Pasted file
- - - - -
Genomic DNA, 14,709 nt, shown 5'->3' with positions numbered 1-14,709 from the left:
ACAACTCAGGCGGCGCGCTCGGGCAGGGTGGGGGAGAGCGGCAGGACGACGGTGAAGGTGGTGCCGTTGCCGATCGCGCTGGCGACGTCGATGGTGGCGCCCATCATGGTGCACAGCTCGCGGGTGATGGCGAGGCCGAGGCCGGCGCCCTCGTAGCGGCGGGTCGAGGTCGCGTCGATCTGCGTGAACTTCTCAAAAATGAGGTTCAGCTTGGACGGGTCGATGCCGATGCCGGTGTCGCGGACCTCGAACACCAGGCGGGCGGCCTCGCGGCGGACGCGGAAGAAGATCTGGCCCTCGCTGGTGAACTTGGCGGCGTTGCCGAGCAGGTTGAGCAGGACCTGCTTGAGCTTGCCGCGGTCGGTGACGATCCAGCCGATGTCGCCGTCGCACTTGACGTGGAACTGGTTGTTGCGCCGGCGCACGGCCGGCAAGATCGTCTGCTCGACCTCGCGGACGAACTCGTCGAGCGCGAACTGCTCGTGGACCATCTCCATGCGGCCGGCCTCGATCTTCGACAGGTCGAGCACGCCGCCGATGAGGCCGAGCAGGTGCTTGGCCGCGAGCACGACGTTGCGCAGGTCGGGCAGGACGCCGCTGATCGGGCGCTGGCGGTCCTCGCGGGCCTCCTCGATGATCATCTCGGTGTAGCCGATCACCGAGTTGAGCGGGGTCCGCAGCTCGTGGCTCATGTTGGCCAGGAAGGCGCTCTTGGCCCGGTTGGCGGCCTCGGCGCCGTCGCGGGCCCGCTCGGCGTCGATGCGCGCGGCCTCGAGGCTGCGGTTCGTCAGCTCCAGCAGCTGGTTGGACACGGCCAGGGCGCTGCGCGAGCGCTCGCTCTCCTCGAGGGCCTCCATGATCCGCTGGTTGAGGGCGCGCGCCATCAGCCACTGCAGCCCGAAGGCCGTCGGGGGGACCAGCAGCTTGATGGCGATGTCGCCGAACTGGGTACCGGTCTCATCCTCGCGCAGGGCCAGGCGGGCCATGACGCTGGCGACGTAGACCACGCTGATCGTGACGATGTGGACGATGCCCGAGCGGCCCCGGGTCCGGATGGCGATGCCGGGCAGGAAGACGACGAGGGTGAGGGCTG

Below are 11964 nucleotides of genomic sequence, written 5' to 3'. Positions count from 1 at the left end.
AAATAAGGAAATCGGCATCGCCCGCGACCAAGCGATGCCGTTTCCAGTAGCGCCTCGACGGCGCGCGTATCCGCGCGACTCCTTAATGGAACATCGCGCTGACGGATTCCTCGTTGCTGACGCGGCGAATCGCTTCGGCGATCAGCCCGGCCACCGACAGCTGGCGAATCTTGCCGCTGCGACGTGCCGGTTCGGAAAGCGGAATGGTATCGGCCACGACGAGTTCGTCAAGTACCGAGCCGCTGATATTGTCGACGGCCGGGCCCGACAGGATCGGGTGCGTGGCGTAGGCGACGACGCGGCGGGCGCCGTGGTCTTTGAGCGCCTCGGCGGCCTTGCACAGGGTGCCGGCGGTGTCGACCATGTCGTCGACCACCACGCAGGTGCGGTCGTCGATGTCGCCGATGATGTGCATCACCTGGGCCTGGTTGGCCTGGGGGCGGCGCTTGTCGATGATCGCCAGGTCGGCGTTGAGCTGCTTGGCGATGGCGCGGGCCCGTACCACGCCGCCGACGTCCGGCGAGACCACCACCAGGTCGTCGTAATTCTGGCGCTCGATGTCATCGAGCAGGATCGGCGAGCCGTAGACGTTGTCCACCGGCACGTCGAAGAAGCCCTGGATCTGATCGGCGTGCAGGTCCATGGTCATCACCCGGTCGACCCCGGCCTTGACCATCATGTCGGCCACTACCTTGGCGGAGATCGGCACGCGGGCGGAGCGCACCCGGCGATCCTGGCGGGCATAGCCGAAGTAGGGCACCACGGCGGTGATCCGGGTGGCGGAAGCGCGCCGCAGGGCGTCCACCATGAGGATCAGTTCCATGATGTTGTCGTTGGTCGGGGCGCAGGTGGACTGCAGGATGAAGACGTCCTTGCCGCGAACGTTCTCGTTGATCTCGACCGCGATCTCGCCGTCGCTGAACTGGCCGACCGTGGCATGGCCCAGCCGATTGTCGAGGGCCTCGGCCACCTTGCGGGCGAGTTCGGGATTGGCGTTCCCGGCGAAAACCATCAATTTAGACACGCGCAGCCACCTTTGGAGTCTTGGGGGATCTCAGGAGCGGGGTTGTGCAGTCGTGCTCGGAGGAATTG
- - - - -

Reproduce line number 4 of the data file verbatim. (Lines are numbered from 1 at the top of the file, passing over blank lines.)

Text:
AAATAAGGAAATCGGCATCGCCCGCGACCAAGCGATGCCGTTTCCAGTAGCGCCTCGACGGCGCGCGTATCCGCGCGACTCCTTAATGGAACATCGCGCTGACGGATTCCTCGTTGCTGACGCGGCGAATCGCTTCGGCGATCAGCCCGGCCACCGACAGCTGGCGAATCTTGCCGCTGCGACGTGCCGGTTCGGAAAGCGGAATGGTATCGGCCACGACGAGTTCGTCAAGTACCGAGCCGCTGATATTGTCGACGGCCGGGCCCGACAGGATCGGGTGCGTGGCGTAGGCGACGACGCGGCGGGCGCCGTGGTCTTTGAGCGCCTCGGCGGCCTTGCACAGGGTGCCGGCGGTGTCGACCATGTCGTCGACCACCACGCAGGTGCGGTCGTCGATGTCGCCGATGATGTGCATCACCTGGGCCTGGTTGGCCTGGGGGCGGCGCTTGTCGATGATCGCCAGGTCGGCGTTGAGCTGCTTGGCGATGGCGCGGGCCCGTACCACGCCGCCGACGTCCGGCGAGACCACCACCAGGTCGTCGTAATTCTGGCGCTCGATGTCATCGAGCAGGATCGGCGAGCCGTAGACGTTGTCCACCGGCACGTCGAAGAAGCCCTGGATCTGATCGGCGTGCAGGTCCATGGTCATCACCCGGTCGACCCCGGCCTTGACCATCATGTCGGCCACTACCTTGGCGGAGATCGGCACGCGGGCGGAGCGCACCCGGCGATCCTGGCGGGCATAGCCGAAGTAGGGCACCACGGCGGTGATCCGGGTGGCGGAAGCGCGCCGCAGGGCGTCCACCATGAGGATCAGTTCCATGATGTTGTCGTTGGTCGGGGCGCAGGTGGACTGCAGGATGAAGACGTCCTTGCCGCGAACGTTCTCGTTGATCTCGACCGCGATCTCGCCGTCGCTGAACTGGCCGACCGTGGCATGGCCCAGCCGATTGTCGAGGGCCTCGGCCACCTTGCGGGCGAGTTCGGGATTGGCGTTCCCGGCGAAAACCATCAATTTAGACACGCGCAGCCACCTTTGGAGTCTTGGGGGATCTCAGGAGCGGGGTTGTGCAGTCGTGCTCGGAGGAATTG